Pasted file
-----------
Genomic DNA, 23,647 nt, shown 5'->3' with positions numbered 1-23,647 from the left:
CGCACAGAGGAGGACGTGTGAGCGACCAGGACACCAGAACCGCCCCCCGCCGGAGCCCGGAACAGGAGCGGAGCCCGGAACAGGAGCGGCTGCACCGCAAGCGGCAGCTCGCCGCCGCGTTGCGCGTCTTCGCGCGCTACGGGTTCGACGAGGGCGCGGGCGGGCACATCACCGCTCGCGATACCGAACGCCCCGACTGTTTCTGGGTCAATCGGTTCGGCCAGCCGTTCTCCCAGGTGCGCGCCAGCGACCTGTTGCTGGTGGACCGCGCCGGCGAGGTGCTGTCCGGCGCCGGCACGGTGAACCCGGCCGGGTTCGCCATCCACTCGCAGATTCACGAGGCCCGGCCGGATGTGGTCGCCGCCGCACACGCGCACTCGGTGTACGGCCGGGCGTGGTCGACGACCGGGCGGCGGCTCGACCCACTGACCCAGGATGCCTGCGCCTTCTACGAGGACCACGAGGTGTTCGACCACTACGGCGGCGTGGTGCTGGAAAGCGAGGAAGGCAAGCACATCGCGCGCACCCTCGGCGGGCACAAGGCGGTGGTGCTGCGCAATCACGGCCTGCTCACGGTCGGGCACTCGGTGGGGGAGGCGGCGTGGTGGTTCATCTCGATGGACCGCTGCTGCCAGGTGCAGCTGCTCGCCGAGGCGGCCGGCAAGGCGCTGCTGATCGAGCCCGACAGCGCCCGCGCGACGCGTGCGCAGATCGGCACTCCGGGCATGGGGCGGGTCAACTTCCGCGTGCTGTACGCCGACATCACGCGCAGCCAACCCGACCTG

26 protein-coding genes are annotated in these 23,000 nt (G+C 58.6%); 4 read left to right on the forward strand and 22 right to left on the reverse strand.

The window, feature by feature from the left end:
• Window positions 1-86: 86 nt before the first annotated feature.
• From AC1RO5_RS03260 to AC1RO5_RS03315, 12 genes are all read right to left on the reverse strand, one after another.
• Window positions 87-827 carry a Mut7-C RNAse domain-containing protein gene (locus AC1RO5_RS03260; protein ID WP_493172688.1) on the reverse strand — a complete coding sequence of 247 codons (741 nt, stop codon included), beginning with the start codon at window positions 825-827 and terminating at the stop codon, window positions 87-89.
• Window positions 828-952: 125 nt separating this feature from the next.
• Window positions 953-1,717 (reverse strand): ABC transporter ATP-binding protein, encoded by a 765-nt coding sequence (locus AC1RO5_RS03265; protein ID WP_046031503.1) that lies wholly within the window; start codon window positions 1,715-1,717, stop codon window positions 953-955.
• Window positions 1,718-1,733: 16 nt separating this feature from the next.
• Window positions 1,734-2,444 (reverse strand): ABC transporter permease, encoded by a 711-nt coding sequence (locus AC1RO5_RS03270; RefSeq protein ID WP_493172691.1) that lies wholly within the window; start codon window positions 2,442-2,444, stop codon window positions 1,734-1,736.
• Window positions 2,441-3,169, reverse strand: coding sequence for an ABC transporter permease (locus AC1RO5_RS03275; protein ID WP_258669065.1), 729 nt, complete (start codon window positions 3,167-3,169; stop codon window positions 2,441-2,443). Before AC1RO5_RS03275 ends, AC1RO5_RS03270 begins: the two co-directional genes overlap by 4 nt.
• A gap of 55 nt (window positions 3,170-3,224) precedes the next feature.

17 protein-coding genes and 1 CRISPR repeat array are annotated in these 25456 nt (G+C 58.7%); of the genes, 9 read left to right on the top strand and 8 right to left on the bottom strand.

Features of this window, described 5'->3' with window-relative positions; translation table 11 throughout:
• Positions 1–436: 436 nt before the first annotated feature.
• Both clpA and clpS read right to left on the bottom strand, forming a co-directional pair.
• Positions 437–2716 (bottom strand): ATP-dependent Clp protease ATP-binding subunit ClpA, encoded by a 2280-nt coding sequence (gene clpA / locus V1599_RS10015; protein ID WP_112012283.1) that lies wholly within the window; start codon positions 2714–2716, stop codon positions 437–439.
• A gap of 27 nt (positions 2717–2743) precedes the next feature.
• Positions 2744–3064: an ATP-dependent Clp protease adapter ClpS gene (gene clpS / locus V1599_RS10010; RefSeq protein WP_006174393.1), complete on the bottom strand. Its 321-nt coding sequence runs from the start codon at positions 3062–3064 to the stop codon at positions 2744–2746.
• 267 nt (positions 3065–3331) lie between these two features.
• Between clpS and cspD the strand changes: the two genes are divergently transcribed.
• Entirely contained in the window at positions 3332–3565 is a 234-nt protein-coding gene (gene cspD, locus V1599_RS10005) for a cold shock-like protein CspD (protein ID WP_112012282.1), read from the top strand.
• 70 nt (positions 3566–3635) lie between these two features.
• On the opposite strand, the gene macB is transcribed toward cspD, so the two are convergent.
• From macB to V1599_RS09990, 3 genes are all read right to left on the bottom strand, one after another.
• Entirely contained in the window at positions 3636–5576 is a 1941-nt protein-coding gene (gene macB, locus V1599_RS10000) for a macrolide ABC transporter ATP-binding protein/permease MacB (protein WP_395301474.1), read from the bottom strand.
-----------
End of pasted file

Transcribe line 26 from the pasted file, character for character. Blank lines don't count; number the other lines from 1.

• From macB to V1599_RS09990, 3 genes are all read right to left on the bottom strand, one after another.